Australian born actor Joel Edgerton is one of the most versatile actors in Hollywood today, bouncing from the school teacher turned MMA fighter in Warrior to the mentally unstable Gordy in The Gift. In Loving, Edgerton takes on one of his most important roles yet as Richard Loving; one half of the couple that paved the way for the acceptance of interracial couples.
The character and relationship between the couple in Loving was tangible and speaks volumes against today’s cultural marriage climate. Joel believes the film is relevant today regarding same-sex marriage as it did with interracial marriage in the 1960’s.
Q: Can you talk about your transformation from an Australian to a Virginian?
Ruth (Negga, played wife Mildred) and I had Nancy Buirski’s documentary, which was a complete road-map for how to create an impression, how to mimic the two of them – their accents and their posture along with makeup, costume and hair. We could look like them. There was something more that, I feel, like a performance of a real person has to go beyond an impression or mimicry. Because otherwise you end up on set concentrating on, “This is me with a funny walk or funny accent.” It’s about the relationship in this movie, and about whether the individual discoveries for Ruth and I came together. That’s the hard thing to study and quantify.
It became the important part for us, and I think the real-road map for that was just the screenplay. It’s very detailed and a lovely observation and portrayal of a relationship. It’s about overtures of love, speeches, and false declarations, or billowy curtains and love scenes. It’s about this space between two people that’s connecting this constant dance of, “you lead and I’ll follow, you wish and I’ll grant.” The deeper into relationships (you go) there’s a third mind that grows, where they chew at each other.
Q: He’s so quiet and she’s shy, but they have innards of steel. How did you see them in 1950s Virginia where racism was so important to the community around them?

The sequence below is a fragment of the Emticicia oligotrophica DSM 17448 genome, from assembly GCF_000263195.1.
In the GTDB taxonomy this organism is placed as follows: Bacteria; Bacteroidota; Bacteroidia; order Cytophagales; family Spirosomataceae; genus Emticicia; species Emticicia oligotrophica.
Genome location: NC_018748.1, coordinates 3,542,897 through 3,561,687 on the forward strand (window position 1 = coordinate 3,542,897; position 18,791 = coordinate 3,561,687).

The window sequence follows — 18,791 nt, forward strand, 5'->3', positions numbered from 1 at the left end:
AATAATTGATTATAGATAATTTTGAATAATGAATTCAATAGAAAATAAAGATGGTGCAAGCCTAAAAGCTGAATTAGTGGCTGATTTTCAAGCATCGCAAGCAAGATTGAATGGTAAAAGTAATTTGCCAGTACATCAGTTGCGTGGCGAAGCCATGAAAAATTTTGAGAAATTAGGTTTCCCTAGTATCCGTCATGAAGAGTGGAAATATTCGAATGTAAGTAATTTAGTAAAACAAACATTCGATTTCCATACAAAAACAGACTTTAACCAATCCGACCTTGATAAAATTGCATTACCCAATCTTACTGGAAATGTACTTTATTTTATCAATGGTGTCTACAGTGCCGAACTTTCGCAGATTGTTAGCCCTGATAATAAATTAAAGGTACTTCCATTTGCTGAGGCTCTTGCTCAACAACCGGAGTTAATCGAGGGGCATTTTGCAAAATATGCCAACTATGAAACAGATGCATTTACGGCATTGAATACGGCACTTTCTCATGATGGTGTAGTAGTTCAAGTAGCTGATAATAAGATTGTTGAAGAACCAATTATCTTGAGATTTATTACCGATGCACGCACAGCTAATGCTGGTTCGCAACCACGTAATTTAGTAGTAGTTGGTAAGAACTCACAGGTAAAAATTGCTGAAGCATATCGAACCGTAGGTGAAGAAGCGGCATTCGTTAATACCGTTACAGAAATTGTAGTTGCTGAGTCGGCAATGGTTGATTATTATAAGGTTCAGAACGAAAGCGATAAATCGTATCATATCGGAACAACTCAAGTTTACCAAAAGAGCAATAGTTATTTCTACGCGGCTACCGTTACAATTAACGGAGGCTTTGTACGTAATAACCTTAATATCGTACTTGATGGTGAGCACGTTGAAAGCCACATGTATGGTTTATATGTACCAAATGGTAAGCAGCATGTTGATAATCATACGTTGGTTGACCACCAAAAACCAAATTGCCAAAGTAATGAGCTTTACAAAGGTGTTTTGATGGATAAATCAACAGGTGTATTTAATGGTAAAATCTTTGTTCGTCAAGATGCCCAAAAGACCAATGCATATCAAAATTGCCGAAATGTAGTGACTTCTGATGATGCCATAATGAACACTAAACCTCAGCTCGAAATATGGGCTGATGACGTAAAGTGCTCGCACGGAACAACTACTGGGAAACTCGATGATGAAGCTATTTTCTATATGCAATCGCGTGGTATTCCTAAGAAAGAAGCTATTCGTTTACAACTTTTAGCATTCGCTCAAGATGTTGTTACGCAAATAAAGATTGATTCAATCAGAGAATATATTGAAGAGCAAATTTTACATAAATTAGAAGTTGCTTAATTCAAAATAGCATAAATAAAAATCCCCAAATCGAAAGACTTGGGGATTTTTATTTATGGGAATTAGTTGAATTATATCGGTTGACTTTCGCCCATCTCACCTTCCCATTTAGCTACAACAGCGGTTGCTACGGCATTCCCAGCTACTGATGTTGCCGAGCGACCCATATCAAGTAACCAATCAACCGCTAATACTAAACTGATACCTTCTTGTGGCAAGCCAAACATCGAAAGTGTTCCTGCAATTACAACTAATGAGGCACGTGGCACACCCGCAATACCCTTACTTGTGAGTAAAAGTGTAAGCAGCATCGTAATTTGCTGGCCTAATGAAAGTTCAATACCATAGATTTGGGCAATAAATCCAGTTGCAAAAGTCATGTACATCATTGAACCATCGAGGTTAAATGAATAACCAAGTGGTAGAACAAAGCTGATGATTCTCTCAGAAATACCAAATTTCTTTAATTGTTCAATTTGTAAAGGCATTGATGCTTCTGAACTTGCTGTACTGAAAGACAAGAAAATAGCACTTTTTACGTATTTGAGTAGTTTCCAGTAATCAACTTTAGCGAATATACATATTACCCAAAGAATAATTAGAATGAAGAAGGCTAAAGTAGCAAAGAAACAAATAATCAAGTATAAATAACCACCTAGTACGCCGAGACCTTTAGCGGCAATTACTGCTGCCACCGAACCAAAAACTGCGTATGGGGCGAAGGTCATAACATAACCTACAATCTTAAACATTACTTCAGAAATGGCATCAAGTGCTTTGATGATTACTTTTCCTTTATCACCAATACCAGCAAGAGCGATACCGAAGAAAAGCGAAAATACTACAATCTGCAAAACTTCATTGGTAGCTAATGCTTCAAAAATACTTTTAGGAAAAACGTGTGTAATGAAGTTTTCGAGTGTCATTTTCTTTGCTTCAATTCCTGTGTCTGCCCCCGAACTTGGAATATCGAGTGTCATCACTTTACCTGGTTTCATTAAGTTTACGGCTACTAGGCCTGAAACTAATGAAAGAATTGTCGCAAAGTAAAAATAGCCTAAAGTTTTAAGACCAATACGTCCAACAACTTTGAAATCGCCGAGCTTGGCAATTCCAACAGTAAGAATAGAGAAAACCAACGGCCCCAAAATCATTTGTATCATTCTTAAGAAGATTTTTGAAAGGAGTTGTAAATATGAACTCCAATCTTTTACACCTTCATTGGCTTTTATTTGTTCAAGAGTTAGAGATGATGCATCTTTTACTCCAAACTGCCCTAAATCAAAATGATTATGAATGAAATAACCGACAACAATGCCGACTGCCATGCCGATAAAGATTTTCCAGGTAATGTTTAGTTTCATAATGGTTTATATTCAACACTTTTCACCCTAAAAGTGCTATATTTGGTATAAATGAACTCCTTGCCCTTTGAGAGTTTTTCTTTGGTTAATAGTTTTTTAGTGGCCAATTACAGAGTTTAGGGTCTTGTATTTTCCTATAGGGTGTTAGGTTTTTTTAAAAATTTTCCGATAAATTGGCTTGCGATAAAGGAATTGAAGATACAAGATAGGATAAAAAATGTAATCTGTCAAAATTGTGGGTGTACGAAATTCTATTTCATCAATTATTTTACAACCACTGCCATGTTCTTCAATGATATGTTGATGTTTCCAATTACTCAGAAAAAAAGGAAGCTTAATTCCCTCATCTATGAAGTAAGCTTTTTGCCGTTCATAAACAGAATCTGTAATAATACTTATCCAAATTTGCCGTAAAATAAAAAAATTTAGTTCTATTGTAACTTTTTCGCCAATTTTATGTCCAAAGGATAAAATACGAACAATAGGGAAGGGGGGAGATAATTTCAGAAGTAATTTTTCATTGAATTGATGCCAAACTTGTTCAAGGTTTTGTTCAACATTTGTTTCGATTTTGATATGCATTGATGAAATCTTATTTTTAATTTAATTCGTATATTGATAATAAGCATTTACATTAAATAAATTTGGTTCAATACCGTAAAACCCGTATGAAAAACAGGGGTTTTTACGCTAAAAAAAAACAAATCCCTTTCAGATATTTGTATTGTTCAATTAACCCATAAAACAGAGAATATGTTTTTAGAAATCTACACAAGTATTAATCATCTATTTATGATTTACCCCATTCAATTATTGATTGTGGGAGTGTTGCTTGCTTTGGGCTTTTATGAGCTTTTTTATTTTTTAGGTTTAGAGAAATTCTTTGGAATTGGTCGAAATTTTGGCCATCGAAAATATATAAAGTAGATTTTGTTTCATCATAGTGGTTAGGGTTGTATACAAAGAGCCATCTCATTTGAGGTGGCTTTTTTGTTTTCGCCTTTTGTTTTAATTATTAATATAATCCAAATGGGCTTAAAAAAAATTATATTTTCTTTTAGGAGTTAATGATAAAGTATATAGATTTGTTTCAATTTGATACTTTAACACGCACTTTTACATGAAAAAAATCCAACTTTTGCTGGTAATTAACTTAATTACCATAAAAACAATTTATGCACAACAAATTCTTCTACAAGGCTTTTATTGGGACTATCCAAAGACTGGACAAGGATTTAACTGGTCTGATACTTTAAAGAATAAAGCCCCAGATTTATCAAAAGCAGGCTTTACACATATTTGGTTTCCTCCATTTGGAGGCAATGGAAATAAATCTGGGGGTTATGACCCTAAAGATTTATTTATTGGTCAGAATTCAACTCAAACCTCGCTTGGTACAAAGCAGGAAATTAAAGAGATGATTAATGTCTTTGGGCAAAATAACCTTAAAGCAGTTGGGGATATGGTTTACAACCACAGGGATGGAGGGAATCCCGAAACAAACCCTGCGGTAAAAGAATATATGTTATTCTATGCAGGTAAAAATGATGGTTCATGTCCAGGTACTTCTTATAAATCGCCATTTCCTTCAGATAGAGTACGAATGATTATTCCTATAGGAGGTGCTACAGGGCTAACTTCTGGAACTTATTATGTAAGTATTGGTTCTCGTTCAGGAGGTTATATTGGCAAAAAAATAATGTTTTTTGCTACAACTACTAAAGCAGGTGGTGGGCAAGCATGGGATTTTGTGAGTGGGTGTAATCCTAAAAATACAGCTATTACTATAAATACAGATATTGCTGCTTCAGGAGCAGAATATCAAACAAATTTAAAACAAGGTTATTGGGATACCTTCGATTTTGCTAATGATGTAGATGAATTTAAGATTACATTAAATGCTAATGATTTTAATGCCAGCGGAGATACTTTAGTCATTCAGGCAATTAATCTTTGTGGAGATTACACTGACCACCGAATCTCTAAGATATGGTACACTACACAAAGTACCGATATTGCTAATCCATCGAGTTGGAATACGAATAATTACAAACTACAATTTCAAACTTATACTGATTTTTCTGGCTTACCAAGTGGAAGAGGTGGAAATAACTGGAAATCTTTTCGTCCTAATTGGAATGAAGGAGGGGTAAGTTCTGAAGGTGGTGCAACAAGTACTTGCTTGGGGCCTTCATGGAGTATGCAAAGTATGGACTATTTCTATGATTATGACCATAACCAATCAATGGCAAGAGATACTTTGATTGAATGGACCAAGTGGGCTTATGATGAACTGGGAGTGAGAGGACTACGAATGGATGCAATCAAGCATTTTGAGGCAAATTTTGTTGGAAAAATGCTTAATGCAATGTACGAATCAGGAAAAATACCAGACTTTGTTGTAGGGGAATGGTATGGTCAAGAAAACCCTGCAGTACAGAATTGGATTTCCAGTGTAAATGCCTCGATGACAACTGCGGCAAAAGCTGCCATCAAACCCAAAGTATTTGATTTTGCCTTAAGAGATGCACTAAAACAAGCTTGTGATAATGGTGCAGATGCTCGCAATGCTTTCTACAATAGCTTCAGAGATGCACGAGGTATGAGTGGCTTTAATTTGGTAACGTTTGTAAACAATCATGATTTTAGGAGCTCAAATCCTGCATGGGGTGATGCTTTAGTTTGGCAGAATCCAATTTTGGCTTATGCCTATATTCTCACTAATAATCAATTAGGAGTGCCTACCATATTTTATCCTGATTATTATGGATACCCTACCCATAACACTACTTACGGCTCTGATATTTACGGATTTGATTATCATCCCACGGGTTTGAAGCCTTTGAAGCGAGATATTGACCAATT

Well the community was one thing and the community – as he says in archival footage, “we all helped each other, and we all looked out for each other.” There were many black, white, Robanic, and native indigenous people. The daily grind was just putting food on the table. There was a sense of otherness but there wasn’t a value placed on it. People from outside the community were like, “You can’t do that, you can’t marry each other.” There’s something in the two there. Richard’s silence I think.
They were very different people. For starters, he was very impotent under the power of the law. He was emasculated. His power to protect and provide was stripped. It’s a very generally male need. The law set up a fence around them that said, “You can’t go to Virginia anymore if you want to stay married, but there’s a fence of limitations in exile.” I think Richard didn’t think there was a way around that. He was sort of walking around inside that fence. He was sort of wishing that he could just go back to the way things were and was probably guilty of taking them to that place to actually legitimize their marriage.
Richard was walking around the limitations, but Mildred was kind of the one who stayed on her tip toes looking over the fence going, “It’s naïve to think we can go backwards, so how do we go forwards? What do we do next? What’s the help we can get?” In many ways I think she was the spine and looked strong. He was being sturdy in his hands and all that. She was the one that kept them together, and kept thinking of the strategy on how to move forward. The poster for me is very nice, because it says Richard is very much in native comfort. When he (decided) to go back to Virginia he says, “Oh no. If that’s what you want, that’s what I’m going to do.” He knew when to follow.
Q: Do you see a similar approach in narrative like Jeff (Nichols, Director) does? What was your collaboration with Jeff like?
I feel like I love filmmakers who care about character. In a way we’re all human beings, and it’s an act where I feel safe when I’m acting in a movie that’s about real people. That’s not to say those real people can’t be living on another planet or spaceship or under the sea or whatever. It’s about the character and the humanity and the way that we relate to each other.
I was making a sort of genre movie, and it didn’t make sense to me to do that unless it was really about character and said something about human beings and the way that we treat each other. To me in a way, that sets up how you’re looking at the way things happen around you on planet Earth and how people in your community behave. As an actor doing that, I can work at how to puzzle it all together. As big as a challenge it might be to play someone like Richard, I could bring light to all the aspects that surrounded him, whereas if I’m living in front of the green screen, I find that an unsafe place.
Not because equipment might fall on my head, but I feel that’s when I get embarrassed by what I’m doing. I think the best word for me when I’m acting is specificity. If you can be specific and be observed, that’s great. For some reason when we’re talking about the silence in Richard, it wasn’t enough to just go, “I’m not going to talk.” Be specific about the silence and that specificity then gives the silence a real energy and charge of its own.